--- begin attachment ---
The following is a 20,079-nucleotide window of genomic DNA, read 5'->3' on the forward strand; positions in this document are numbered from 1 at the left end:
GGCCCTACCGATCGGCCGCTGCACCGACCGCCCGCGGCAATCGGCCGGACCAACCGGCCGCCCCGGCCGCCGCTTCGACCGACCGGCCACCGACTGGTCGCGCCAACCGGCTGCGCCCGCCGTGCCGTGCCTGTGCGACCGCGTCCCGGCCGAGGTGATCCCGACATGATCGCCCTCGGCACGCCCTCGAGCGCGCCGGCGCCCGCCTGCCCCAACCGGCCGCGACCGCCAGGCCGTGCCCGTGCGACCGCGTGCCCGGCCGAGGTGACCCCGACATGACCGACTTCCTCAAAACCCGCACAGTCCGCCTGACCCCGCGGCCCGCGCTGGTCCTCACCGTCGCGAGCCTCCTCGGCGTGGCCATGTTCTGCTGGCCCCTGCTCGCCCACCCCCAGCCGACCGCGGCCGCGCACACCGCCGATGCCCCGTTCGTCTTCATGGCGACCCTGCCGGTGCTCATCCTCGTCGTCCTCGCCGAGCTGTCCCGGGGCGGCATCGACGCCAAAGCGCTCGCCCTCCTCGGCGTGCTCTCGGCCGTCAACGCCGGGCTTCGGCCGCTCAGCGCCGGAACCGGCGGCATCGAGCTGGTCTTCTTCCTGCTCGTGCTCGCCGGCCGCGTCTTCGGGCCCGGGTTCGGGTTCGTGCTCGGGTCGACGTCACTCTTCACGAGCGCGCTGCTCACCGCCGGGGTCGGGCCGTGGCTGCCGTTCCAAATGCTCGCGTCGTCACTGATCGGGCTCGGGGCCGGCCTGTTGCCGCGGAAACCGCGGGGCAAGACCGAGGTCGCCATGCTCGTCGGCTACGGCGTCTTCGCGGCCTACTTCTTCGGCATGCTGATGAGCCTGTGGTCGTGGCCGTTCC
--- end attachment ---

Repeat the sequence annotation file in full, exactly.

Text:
The following is a 20,079-nucleotide window of genomic DNA, read 5'->3' on the forward strand; positions in this document are numbered from 1 at the left end:
GGCCCTACCGATCGGCCGCTGCACCGACCGCCCGCGGCAATCGGCCGGACCAACCGGCCGCCCCGGCCGCCGCTTCGACCGACCGGCCACCGACTGGTCGCGCCAACCGGCTGCGCCCGCCGTGCCGTGCCTGTGCGACCGCGTCCCGGCCGAGGTGATCCCGACATGATCGCCCTCGGCACGCCCTCGAGCGCGCCGGCGCCCGCCTGCCCCAACCGGCCGCGACCGCCAGGCCGTGCCCGTGCGACCGCGTGCCCGGCCGAGGTGACCCCGACATGACCGACTTCCTCAAAACCCGCACAGTCCGCCTGACCCCGCGGCCCGCGCTGGTCCTCACCGTCGCGAGCCTCCTCGGCGTGGCCATGTTCTGCTGGCCCCTGCTCGCCCACCCCCAGCCGACCGCGGCCGCGCACACCGCCGATGCCCCGTTCGTCTTCATGGCGACCCTGCCGGTGCTCATCCTCGTCGTCCTCGCCGAGCTGTCCCGGGGCGGCATCGACGCCAAAGCGCTCGCCCTCCTCGGCGTGCTCTCGGCCGTCAACGCCGGGCTTCGGCCGCTCAGCGCCGGAACCGGCGGCATCGAGCTGGTCTTCTTCCTGCTCGTGCTCGCCGGCCGCGTCTTCGGGCCCGGGTTCGGGTTCGTGCTCGGGTCGACGTCACTCTTCACGAGCGCGCTGCTCACCGCCGGGGTCGGGCCGTGGCTGCCGTTCCAAATGCTCGCGTCGTCACTGATCGGGCTCGGGGCCGGCCTGTTGCCGCGGAAACCGCGGGGCAAGACCGAGGTCGCCATGCTCGTCGGCTACGGCGTCTTCGCGGCCTACTTCTTCGGCATGCTGATGAGCCTGTGGTCGTGGCCGTTCC